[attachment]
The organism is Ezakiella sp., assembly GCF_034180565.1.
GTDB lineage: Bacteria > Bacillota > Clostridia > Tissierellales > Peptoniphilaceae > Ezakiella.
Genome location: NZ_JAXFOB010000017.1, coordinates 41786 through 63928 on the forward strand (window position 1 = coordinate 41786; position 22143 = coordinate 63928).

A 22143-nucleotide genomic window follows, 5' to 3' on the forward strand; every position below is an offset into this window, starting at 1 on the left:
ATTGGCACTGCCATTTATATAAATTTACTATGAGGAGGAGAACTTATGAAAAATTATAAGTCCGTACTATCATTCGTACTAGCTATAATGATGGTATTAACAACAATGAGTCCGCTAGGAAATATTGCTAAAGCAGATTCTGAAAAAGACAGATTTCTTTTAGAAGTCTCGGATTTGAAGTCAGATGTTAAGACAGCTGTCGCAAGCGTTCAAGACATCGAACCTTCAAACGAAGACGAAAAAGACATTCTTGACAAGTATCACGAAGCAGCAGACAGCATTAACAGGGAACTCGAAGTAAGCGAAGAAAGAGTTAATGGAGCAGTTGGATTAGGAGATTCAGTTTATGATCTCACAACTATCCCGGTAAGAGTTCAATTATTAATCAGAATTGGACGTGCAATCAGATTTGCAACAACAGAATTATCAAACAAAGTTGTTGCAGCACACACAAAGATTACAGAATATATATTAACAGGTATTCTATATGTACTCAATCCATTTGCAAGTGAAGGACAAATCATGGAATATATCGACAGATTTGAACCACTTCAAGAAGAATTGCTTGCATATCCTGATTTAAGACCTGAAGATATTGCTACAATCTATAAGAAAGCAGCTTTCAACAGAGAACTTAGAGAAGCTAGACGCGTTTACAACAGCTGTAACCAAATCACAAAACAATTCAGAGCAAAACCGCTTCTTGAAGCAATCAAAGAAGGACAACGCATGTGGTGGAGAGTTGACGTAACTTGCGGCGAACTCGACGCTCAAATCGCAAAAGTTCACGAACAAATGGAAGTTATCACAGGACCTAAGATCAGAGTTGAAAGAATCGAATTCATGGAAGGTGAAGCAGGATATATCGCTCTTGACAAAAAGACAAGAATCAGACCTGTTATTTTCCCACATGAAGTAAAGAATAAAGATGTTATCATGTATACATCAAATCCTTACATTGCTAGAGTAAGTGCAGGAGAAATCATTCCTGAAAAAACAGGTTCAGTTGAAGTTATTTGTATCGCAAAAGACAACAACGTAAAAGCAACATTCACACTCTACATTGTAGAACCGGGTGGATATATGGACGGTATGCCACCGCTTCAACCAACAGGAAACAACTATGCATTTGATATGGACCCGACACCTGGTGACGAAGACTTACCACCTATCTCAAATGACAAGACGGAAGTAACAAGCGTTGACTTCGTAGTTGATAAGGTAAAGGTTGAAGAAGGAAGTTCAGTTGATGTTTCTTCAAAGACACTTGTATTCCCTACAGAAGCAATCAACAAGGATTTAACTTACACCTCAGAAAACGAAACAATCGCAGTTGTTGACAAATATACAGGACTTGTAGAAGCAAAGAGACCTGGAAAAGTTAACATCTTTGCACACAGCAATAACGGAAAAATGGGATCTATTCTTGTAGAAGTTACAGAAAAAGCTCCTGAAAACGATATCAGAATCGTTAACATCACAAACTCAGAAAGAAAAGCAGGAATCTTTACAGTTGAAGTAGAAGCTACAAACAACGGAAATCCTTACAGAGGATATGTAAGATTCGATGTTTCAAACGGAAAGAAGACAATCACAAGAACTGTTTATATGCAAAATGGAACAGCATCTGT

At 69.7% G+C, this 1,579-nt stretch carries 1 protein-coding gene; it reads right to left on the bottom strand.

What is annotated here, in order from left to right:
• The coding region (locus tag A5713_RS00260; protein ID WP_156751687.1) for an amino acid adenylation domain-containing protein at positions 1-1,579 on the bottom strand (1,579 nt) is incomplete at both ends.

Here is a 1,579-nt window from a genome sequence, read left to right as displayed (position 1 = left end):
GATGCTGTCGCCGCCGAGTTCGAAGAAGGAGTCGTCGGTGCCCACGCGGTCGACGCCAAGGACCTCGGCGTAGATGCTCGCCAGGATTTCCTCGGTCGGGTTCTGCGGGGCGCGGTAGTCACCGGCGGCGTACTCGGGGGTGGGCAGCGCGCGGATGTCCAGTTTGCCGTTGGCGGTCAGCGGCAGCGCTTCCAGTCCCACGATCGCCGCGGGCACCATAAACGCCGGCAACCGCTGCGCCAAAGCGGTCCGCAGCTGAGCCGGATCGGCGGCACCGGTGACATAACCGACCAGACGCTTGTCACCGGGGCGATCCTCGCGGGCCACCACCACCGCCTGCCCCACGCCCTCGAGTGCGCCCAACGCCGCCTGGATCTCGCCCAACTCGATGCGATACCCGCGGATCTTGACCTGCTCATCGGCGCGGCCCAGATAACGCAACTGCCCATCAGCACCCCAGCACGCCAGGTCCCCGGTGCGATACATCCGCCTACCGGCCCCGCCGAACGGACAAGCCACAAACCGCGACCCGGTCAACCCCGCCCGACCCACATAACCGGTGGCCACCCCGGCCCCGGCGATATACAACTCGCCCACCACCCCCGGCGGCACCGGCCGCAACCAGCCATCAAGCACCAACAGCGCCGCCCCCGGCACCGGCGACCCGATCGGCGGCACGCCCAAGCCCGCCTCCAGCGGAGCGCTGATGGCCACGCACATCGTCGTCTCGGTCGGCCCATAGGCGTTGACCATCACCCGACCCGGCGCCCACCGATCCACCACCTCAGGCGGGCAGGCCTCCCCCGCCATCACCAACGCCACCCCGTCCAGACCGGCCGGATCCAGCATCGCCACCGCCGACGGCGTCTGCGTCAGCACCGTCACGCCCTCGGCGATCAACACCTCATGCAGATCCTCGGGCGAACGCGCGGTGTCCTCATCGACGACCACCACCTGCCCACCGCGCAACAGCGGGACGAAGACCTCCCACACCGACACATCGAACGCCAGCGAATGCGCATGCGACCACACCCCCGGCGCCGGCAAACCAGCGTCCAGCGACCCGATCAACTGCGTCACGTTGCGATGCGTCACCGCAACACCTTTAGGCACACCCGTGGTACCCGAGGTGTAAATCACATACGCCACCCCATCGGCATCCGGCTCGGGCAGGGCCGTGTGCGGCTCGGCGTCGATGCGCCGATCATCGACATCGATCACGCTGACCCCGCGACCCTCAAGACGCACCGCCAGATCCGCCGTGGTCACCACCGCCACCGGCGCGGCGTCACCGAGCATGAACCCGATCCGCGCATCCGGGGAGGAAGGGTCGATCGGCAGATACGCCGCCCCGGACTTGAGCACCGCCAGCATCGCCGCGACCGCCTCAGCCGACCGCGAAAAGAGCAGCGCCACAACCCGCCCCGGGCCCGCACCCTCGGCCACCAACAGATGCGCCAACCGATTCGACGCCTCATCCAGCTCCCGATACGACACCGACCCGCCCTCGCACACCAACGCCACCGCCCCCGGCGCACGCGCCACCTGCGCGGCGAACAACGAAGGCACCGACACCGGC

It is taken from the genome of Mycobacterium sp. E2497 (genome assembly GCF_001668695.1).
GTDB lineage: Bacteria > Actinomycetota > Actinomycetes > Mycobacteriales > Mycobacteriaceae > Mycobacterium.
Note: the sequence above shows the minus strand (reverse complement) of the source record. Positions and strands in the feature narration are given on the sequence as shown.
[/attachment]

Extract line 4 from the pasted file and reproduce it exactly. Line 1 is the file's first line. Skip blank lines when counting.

A 22143-nucleotide genomic window follows, 5' to 3' on the forward strand; every position below is an offset into this window, starting at 1 on the left: